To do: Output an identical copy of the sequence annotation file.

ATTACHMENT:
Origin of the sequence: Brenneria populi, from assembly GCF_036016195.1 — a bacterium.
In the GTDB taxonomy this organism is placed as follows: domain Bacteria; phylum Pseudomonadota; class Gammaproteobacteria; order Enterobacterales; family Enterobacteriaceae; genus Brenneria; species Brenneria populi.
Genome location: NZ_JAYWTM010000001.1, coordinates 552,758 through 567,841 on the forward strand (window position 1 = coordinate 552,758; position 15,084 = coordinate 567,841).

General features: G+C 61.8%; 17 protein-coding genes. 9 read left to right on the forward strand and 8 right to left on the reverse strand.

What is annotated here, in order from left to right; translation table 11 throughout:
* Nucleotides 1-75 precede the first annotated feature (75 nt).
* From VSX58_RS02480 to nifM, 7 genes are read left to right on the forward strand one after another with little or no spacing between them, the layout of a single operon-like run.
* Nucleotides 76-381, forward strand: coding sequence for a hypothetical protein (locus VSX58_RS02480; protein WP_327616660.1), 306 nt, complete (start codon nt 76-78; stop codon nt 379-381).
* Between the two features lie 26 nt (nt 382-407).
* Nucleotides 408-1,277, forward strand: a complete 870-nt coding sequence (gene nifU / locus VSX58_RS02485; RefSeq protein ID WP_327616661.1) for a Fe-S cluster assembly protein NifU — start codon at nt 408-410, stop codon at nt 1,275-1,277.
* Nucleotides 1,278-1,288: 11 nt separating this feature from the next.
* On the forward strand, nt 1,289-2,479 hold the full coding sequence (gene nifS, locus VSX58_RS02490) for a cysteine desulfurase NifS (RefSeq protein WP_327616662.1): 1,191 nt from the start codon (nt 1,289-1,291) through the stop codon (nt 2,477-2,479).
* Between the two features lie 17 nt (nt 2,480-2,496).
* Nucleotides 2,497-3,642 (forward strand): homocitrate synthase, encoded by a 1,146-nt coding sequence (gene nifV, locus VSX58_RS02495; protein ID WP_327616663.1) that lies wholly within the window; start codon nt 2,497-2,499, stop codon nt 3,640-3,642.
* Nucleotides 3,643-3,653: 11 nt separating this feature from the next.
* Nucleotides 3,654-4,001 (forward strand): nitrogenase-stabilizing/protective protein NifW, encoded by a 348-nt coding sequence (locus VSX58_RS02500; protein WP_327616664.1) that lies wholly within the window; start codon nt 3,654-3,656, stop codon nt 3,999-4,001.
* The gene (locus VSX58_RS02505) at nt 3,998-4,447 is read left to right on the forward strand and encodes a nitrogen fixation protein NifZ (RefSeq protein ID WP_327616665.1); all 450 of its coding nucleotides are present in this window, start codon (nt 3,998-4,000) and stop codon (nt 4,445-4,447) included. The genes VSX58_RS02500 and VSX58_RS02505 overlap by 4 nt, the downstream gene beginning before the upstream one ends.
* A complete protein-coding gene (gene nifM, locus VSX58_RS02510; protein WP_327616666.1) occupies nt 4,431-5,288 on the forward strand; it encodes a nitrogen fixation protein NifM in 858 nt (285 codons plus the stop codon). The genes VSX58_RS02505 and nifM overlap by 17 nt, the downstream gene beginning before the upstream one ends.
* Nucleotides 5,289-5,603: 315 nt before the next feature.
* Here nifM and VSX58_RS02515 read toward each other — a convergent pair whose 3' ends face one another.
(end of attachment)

Origin of the sequence: Brenneria populi, from assembly GCF_036016195.1 — a bacterium.
In the GTDB taxonomy this organism is placed as follows: domain Bacteria; phylum Pseudomonadota; class Gammaproteobacteria; order Enterobacterales; family Enterobacteriaceae; genus Brenneria; species Brenneria populi.
Genome location: NZ_JAYWTM010000001.1, coordinates 552,758 through 567,841 on the forward strand (window position 1 = coordinate 552,758; position 15,084 = coordinate 567,841).

General features: G+C 61.8%; 17 protein-coding genes. 9 read left to right on the forward strand and 8 right to left on the reverse strand.

What is annotated here, in order from left to right; translation table 11 throughout:
* Nucleotides 1-75 precede the first annotated feature (75 nt).
* From VSX58_RS02480 to nifM, 7 genes are read left to right on the forward strand one after another with little or no spacing between them, the layout of a single operon-like run.
* Nucleotides 76-381, forward strand: coding sequence for a hypothetical protein (locus VSX58_RS02480; protein WP_327616660.1), 306 nt, complete (start codon nt 76-78; stop codon nt 379-381).
* Between the two features lie 26 nt (nt 382-407).
* Nucleotides 408-1,277, forward strand: a complete 870-nt coding sequence (gene nifU / locus VSX58_RS02485; RefSeq protein ID WP_327616661.1) for a Fe-S cluster assembly protein NifU — start codon at nt 408-410, stop codon at nt 1,275-1,277.
* Nucleotides 1,278-1,288: 11 nt separating this feature from the next.
* On the forward strand, nt 1,289-2,479 hold the full coding sequence (gene nifS, locus VSX58_RS02490) for a cysteine desulfurase NifS (RefSeq protein WP_327616662.1): 1,191 nt from the start codon (nt 1,289-1,291) through the stop codon (nt 2,477-2,479).
* Between the two features lie 17 nt (nt 2,480-2,496).
* Nucleotides 2,497-3,642 (forward strand): homocitrate synthase, encoded by a 1,146-nt coding sequence (gene nifV, locus VSX58_RS02495; protein ID WP_327616663.1) that lies wholly within the window; start codon nt 2,497-2,499, stop codon nt 3,640-3,642.
* Nucleotides 3,643-3,653: 11 nt separating this feature from the next.
* Nucleotides 3,654-4,001 (forward strand): nitrogenase-stabilizing/protective protein NifW, encoded by a 348-nt coding sequence (locus VSX58_RS02500; protein WP_327616664.1) that lies wholly within the window; start codon nt 3,654-3,656, stop codon nt 3,999-4,001.
* The gene (locus VSX58_RS02505) at nt 3,998-4,447 is read left to right on the forward strand and encodes a nitrogen fixation protein NifZ (RefSeq protein ID WP_327616665.1); all 450 of its coding nucleotides are present in this window, start codon (nt 3,998-4,000) and stop codon (nt 4,445-4,447) included. The genes VSX58_RS02500 and VSX58_RS02505 overlap by 4 nt, the downstream gene beginning before the upstream one ends.
* A complete protein-coding gene (gene nifM, locus VSX58_RS02510; protein WP_327616666.1) occupies nt 4,431-5,288 on the forward strand; it encodes a nitrogen fixation protein NifM in 858 nt (285 codons plus the stop codon). The genes VSX58_RS02505 and nifM overlap by 17 nt, the downstream gene beginning before the upstream one ends.
* Nucleotides 5,289-5,603: 315 nt before the next feature.
* Here nifM and VSX58_RS02515 read toward each other — a convergent pair whose 3' ends face one another.